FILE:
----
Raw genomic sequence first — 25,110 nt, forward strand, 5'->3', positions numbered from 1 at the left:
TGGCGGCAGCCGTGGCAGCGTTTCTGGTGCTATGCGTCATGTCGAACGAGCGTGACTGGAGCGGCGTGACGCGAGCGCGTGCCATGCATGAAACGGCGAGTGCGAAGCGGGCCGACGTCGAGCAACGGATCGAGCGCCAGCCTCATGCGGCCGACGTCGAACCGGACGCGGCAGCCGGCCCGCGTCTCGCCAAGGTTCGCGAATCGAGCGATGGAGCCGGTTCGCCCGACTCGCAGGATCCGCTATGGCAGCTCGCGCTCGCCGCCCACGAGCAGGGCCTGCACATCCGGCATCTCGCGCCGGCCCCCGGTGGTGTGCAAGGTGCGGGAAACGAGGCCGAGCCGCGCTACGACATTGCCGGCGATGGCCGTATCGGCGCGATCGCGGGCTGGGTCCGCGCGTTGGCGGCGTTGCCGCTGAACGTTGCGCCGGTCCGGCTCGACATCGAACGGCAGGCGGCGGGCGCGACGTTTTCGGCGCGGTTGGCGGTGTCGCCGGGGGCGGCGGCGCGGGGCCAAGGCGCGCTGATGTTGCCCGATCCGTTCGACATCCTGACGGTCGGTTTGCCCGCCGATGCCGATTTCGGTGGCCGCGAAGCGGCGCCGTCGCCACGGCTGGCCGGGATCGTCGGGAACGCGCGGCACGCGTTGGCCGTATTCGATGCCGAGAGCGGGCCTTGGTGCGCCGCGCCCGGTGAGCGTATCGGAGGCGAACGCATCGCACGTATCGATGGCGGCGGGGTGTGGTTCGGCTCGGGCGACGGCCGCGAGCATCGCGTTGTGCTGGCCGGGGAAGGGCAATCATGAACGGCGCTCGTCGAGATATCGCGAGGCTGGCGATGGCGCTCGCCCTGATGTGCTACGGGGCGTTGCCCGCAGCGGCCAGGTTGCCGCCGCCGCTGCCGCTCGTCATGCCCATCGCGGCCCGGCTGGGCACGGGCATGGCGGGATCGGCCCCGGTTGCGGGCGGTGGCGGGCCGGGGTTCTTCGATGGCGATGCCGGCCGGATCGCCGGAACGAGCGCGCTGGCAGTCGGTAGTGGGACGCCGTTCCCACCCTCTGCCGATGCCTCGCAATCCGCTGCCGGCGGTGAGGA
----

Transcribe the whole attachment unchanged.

Raw genomic sequence first — 25,110 nt, forward strand, 5'->3', positions numbered from 1 at the left:
TGGCGGCAGCCGTGGCAGCGTTTCTGGTGCTATGCGTCATGTCGAACGAGCGTGACTGGAGCGGCGTGACGCGAGCGCGTGCCATGCATGAAACGGCGAGTGCGAAGCGGGCCGACGTCGAGCAACGGATCGAGCGCCAGCCTCATGCGGCCGACGTCGAACCGGACGCGGCAGCCGGCCCGCGTCTCGCCAAGGTTCGCGAATCGAGCGATGGAGCCGGTTCGCCCGACTCGCAGGATCCGCTATGGCAGCTCGCGCTCGCCGCCCACGAGCAGGGCCTGCACATCCGGCATCTCGCGCCGGCCCCCGGTGGTGTGCAAGGTGCGGGAAACGAGGCCGAGCCGCGCTACGACATTGCCGGCGATGGCCGTATCGGCGCGATCGCGGGCTGGGTCCGCGCGTTGGCGGCGTTGCCGCTGAACGTTGCGCCGGTCCGGCTCGACATCGAACGGCAGGCGGCGGGCGCGACGTTTTCGGCGCGGTTGGCGGTGTCGCCGGGGGCGGCGGCGCGGGGCCAAGGCGCGCTGATGTTGCCCGATCCGTTCGACATCCTGACGGTCGGTTTGCCCGCCGATGCCGATTTCGGTGGCCGCGAAGCGGCGCCGTCGCCACGGCTGGCCGGGATCGTCGGGAACGCGCGGCACGCGTTGGCCGTATTCGATGCCGAGAGCGGGCCTTGGTGCGCCGCGCCCGGTGAGCGTATCGGAGGCGAACGCATCGCACGTATCGATGGCGGCGGGGTGTGGTTCGGCTCGGGCGACGGCCGCGAGCATCGCGTTGTGCTGGCCGGGGAAGGGCAATCATGAACGGCGCTCGTCGAGATATCGCGAGGCTGGCGATGGCGCTCGCCCTGATGTGCTACGGGGCGTTGCCCGCAGCGGCCAGGTTGCCGCCGCCGCTGCCGCTCGTCATGCCCATCGCGGCCCGGCTGGGCACGGGCATGGCGGGATCGGCCCCGGTTGCGGGCGGTGGCGGGCCGGGGTTCTTCGATGGCGATGCCGGCCGGATCGCCGGAACGAGCGCGCTGGCAGTCGGTAGTGGGACGCCGTTCCCACCCTCTGCCGATGCCTCGCAATCCGCTGCCGGCGGTGAGGA